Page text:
Remembering Armistice Day — World War I cannon in Railroad Park:
picture, taken November 11, 1929 (Armistice Day), shows American Legion Post
170 members in front of a captured German 9.2 inch howitzer in Railroad Park
(Thomas Centennial Park).
In May of 1929 the Legion secured the cannon from
the United States government. Shipped from Florida, it weighed 9,700 pounds
and occupied an entire railroad car.
Local businessmen contributed to the
shipping cost. The Legion was told that there was no carriage for the cannon
because the government made use of them and did not give them away.
members then made forms, poured concrete and placed the cannon on a
permanent base in time for the observance of Armistice Day.
front row, left to right, beginning second from left, Hjalmer E. Lafving,
Sr., Edward Carlson, Walter LaHayn, Norvil Rosbrugh (sailor), Robert
Johnson, Bennett Reling, Elmer Isaacson, Roy Carlson, Henning Johnson, Evert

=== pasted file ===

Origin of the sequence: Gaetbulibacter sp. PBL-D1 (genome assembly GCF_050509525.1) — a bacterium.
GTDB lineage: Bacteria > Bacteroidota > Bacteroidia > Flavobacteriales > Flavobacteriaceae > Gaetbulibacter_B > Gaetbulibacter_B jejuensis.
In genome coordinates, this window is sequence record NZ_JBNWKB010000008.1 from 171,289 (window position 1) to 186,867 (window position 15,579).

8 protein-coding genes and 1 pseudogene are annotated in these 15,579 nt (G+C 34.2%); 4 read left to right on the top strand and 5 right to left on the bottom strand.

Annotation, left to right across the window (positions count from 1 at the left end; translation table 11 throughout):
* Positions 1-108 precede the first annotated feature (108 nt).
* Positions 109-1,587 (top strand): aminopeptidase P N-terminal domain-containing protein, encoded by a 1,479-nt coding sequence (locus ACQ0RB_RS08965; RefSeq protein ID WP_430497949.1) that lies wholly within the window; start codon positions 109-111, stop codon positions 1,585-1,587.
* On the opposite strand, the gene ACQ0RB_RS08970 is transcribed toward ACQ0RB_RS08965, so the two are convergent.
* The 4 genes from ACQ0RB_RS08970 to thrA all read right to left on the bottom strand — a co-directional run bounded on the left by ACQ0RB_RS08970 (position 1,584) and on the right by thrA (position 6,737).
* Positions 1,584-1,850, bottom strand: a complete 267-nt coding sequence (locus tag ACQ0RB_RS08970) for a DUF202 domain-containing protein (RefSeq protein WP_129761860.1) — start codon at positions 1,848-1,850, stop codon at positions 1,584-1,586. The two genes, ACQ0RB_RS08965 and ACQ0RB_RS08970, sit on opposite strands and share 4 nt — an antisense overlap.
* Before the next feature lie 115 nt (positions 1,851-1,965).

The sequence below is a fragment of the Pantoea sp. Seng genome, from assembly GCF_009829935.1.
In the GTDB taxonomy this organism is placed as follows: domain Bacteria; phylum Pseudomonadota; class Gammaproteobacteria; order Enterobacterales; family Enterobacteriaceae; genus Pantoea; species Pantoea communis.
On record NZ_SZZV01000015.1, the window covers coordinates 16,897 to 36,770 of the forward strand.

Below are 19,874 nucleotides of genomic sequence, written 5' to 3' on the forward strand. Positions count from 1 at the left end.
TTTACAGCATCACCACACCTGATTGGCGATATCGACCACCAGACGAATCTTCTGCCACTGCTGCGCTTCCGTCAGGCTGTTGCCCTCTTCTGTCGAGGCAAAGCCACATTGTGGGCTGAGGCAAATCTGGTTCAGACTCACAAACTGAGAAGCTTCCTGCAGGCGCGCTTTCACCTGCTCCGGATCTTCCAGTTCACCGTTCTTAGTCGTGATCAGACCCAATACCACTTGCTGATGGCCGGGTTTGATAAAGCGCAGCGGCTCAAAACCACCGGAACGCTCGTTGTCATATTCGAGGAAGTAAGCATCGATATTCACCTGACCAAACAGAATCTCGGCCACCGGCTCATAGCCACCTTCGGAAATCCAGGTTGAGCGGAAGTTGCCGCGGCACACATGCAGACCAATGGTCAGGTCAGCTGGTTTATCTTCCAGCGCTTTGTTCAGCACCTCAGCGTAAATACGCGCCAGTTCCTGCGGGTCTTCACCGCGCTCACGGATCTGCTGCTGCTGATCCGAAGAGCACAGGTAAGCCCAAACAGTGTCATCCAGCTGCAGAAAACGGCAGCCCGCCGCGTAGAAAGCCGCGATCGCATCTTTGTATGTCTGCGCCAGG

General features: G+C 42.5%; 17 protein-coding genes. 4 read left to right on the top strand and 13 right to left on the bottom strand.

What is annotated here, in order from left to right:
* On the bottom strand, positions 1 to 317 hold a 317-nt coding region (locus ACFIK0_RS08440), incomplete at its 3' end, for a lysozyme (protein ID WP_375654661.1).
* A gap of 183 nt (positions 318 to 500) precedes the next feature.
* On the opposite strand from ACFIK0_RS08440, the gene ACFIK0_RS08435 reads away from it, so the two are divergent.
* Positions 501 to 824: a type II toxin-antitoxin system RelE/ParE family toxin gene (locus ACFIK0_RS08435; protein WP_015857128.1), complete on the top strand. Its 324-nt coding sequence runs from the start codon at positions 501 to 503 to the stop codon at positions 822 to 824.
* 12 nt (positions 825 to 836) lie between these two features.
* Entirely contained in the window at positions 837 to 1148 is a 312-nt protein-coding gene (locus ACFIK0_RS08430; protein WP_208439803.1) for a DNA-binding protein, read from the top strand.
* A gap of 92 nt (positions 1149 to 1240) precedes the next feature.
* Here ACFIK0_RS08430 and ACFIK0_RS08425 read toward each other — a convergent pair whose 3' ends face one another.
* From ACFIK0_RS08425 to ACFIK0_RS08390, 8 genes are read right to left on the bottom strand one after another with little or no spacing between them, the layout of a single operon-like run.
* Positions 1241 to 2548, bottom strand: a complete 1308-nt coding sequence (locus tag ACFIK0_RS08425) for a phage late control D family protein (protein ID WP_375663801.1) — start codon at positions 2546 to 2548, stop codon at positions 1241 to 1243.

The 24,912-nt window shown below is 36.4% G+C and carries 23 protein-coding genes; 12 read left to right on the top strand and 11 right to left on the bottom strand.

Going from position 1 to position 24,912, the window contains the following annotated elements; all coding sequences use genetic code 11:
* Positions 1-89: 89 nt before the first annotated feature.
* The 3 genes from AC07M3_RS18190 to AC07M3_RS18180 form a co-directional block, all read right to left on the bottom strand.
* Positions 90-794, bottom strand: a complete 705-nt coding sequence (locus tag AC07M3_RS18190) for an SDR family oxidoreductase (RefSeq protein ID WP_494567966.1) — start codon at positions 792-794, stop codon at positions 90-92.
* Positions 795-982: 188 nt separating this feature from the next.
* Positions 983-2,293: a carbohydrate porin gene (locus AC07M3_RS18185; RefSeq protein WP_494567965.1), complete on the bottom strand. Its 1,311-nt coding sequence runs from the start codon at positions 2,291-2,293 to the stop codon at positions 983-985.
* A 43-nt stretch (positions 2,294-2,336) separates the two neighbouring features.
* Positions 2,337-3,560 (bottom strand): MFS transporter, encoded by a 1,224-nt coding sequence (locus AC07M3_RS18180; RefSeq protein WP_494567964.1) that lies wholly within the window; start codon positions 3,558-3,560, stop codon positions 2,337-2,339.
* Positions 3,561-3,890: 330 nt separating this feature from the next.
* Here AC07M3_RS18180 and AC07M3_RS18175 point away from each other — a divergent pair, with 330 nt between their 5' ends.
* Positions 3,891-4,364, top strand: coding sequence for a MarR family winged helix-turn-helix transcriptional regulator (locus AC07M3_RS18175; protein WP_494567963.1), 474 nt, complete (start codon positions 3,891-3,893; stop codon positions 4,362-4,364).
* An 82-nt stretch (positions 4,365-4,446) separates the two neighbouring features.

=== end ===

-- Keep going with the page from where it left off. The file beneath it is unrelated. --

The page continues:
Eggleston, and far right man unidentified. Second row, left to right, Royal
Atkinson, Harry Carlson, unidentified, Edward Reglein, unidentified, Warren
R. Canright, Michael Wood. Back row, third from left, George Stephens,
Walter Carlson: others unidentified. (Picture courtesy of Westchester
Township History Museum)
Off to war: Cannon donated to war effort: In 1942 the captured German
cannon placed at the southeast corner of Railroad Park (see above photo) was
donated to a scrap metal drive for World War II. The men in this picture of
the cannon being loaded on a truck are not identified. For many years after
World War II the base remained in the park as a silent memorial for both
World Wars. (At rear left is the park band stand on its original wooden base
at its original location.) (Picture courtesy of Westchester Township History